The ‘news’ reached those of us in class VII-B almost by accident, after everyone else in the school had already heard it: Hindi film actor Danny Denzongpa would be executed for engaging in spying activities on behalf of the Chinese government.
The year was 1982, and this news was preceded by a series of unfortunate events for Mangaldai, a small, nondescript town in Assam’s Brahmaputra Valley. These included two monsoon hurricanes (known in Assam as Bordoisila) uprooting the supposedly invincible coconut trees, and the sojourn of a confused wild elephant to the town, leading to loss of lives and property, and finally ending in its death at the hands of hunters.
During the next few days, the major topic of discussion in school was Danny’s imminent hanging. Some, buoyed by the nationalistic fervour imparted by the All Assam Students Union (AASU) agitation, expressed their happiness at the fate of a traitor; while some others, perhaps due to their parents – in whose mind the 1962 China-India conflict and its consequences were still alive – expressed their worry that this execution could lead to another conflict. My father, amused by our anxiety, told us that the news about Denzongpa could not be true, as neither the newspapers nor the radio had mentioned it. He commented that even if Danny was a James Bond-like spy – filming movies by day and spying for China at night – his greater crime was acting in too many formulaic Hindi movies. He reassured us, saying that if the hanging of Billa and Ranga could take about three and a half years, poor Danny would not be executed so quickly.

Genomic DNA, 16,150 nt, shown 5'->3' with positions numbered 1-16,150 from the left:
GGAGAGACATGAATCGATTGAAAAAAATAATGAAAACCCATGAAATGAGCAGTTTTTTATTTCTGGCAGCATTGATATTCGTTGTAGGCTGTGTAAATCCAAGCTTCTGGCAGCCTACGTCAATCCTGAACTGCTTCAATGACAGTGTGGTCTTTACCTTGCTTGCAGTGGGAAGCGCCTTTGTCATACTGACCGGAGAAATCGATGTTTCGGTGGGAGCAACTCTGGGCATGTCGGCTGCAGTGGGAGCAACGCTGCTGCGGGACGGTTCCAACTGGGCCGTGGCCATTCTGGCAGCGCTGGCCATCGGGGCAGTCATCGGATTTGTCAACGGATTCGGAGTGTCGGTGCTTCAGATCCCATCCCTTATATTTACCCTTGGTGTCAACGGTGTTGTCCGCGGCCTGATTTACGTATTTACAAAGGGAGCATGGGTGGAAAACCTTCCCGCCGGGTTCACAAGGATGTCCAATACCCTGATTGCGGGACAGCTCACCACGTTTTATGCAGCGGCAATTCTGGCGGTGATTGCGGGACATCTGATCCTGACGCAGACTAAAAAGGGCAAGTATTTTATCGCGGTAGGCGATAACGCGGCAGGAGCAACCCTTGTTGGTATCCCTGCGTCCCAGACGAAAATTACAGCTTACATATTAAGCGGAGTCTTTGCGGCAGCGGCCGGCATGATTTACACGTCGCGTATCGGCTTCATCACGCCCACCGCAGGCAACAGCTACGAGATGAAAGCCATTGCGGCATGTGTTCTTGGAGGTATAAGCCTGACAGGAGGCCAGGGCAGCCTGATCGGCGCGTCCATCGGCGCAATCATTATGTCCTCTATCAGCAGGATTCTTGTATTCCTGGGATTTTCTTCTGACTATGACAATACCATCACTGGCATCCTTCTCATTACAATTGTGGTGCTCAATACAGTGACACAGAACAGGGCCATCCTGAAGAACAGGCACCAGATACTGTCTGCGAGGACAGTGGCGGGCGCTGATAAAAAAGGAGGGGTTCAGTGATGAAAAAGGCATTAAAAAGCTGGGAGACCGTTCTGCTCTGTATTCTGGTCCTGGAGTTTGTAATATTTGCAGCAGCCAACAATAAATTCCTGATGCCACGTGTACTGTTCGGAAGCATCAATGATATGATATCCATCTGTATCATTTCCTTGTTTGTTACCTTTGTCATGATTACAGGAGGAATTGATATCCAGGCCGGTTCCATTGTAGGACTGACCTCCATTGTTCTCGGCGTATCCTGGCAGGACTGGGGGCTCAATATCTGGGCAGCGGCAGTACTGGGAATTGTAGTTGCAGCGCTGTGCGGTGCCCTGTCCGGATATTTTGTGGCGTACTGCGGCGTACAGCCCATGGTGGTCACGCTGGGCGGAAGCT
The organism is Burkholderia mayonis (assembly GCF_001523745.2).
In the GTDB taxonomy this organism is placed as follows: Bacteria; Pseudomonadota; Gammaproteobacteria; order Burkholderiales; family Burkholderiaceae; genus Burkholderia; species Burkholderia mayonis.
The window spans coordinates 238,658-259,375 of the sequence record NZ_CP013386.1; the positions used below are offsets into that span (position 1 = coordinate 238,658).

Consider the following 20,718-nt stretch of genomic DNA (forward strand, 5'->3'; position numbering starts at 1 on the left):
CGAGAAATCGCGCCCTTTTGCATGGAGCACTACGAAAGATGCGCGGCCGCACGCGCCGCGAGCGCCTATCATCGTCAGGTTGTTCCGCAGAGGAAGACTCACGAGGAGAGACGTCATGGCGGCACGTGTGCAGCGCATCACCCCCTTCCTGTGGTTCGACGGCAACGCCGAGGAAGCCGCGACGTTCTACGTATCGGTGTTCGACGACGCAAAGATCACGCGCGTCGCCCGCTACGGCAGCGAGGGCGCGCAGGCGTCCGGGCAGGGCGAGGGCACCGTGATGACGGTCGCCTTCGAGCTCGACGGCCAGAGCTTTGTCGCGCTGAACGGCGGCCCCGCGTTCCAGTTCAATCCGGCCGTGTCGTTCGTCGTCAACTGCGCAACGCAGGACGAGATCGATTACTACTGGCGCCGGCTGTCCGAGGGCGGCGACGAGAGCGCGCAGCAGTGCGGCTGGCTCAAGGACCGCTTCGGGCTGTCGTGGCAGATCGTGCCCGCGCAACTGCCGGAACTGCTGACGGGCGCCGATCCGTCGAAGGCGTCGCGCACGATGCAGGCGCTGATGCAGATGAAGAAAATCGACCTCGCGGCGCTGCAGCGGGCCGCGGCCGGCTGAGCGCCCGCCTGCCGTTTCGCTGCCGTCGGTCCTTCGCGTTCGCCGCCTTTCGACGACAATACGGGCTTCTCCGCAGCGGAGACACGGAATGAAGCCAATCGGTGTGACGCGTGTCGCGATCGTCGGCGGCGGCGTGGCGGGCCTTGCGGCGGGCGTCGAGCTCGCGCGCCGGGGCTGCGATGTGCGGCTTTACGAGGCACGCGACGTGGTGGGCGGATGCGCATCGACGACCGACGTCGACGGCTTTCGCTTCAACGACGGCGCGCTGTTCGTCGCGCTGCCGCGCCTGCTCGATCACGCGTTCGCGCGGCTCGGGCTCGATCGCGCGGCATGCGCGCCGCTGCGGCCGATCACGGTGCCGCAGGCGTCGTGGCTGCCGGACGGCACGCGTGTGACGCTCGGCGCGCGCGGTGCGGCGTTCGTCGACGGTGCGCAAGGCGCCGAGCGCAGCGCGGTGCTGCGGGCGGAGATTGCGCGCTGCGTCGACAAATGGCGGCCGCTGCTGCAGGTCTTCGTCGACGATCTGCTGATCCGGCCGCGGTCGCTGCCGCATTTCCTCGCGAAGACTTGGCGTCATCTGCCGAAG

Jasbir and Kuljeet Singh (aka Billa and Ranga) had kidnapped for ransom the Chopra siblings, Geeta (17) and Sanjay (15), on 26 August 1978. Three days later, when Geeta and Sanjay’s bodies were recovered, it was found that Geeta had been raped before being murdered. Billa and Ranga were career criminals, only just released from the Arthur Road Jail in Bombay. Geeta and Sanjay, who had been on their way to the All India Radio building at Parliament Street in New Delhi for a radio programme, had hitched a ride in a cream-coloured Fiat, stolen by the two criminals. Billa and Ranga were arrested on a train some few months later, given the death penalty in 1981, and executed a few months later in 1982, almost three and a half years after they had committed the crime.